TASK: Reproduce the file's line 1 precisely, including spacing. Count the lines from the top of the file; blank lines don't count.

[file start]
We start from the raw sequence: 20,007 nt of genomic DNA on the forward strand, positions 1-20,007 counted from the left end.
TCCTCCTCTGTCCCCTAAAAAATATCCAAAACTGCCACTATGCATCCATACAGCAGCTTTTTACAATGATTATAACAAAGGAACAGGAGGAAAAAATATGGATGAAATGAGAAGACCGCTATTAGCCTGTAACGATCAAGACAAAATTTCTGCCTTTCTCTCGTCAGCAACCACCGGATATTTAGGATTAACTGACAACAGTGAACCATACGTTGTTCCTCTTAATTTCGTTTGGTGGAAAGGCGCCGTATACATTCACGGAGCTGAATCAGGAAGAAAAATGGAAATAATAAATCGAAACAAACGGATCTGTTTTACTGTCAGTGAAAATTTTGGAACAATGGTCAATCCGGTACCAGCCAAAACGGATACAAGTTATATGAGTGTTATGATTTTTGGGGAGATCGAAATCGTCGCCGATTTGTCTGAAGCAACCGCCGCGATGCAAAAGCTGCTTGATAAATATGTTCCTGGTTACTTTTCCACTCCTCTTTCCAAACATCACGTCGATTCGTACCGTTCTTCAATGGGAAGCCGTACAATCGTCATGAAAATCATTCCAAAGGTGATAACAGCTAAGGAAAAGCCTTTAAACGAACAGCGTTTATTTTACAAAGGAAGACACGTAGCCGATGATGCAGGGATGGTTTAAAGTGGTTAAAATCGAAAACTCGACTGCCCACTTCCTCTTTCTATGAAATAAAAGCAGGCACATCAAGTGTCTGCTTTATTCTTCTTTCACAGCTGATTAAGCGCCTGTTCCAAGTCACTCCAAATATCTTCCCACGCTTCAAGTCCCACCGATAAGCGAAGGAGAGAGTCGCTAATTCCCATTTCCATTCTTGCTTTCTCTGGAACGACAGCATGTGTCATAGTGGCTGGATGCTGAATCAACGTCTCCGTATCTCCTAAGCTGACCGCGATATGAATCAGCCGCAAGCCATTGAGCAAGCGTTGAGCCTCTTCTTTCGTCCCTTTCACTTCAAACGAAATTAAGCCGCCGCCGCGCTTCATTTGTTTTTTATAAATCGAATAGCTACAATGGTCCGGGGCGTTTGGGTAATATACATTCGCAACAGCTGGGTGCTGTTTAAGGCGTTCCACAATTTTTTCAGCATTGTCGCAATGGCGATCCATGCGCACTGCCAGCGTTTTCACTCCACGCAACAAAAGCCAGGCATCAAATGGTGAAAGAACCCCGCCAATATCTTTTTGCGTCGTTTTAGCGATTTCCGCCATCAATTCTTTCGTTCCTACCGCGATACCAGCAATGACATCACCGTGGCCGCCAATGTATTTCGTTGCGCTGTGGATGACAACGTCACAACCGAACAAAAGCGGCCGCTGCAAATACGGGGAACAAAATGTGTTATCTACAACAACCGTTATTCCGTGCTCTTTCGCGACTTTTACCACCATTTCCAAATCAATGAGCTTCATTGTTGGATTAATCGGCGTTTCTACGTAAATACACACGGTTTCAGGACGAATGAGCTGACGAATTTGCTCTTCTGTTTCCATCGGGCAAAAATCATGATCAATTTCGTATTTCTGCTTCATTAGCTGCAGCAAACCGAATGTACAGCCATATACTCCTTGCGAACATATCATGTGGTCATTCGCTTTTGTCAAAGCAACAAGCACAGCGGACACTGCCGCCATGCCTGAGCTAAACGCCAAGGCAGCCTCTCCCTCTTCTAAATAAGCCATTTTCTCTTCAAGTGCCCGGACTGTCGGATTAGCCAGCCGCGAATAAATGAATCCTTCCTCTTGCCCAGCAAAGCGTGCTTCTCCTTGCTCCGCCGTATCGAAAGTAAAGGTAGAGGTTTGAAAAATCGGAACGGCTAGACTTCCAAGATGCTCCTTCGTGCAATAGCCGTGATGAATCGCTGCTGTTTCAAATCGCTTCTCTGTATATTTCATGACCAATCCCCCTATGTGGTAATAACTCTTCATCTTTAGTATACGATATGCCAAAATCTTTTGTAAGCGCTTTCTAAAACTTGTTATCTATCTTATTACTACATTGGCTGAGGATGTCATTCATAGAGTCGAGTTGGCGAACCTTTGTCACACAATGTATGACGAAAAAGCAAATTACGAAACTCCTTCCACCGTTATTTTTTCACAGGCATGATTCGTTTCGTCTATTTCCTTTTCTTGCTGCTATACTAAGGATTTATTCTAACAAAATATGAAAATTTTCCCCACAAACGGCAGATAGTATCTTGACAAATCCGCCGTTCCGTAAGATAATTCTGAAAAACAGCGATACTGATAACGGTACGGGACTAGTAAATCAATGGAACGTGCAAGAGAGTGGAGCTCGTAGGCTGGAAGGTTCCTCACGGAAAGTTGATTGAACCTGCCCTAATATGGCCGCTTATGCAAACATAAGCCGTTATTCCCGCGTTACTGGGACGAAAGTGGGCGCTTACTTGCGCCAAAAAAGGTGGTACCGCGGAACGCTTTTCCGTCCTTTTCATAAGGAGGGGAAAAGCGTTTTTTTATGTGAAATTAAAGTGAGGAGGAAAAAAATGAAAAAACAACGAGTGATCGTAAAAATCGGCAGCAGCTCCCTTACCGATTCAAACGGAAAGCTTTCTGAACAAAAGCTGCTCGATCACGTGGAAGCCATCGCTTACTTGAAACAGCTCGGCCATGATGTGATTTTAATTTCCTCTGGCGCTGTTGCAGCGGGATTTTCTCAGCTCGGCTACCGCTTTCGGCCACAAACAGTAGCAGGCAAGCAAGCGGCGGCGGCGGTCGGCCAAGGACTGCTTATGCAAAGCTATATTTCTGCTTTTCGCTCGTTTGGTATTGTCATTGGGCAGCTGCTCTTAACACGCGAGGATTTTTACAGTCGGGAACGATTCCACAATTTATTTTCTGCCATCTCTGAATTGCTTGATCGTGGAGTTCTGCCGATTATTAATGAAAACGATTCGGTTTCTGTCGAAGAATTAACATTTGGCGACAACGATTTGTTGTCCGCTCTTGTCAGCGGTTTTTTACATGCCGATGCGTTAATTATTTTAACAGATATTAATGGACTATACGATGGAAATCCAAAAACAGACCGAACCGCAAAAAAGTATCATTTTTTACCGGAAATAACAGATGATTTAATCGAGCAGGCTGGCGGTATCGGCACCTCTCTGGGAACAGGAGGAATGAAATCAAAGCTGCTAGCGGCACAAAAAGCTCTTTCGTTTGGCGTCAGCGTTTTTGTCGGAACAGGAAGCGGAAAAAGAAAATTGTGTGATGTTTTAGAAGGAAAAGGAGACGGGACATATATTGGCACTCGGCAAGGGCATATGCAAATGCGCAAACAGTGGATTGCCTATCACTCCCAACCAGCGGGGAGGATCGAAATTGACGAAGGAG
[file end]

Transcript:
We start from the raw sequence: 20,007 nt of genomic DNA on the forward strand, positions 1-20,007 counted from the left end.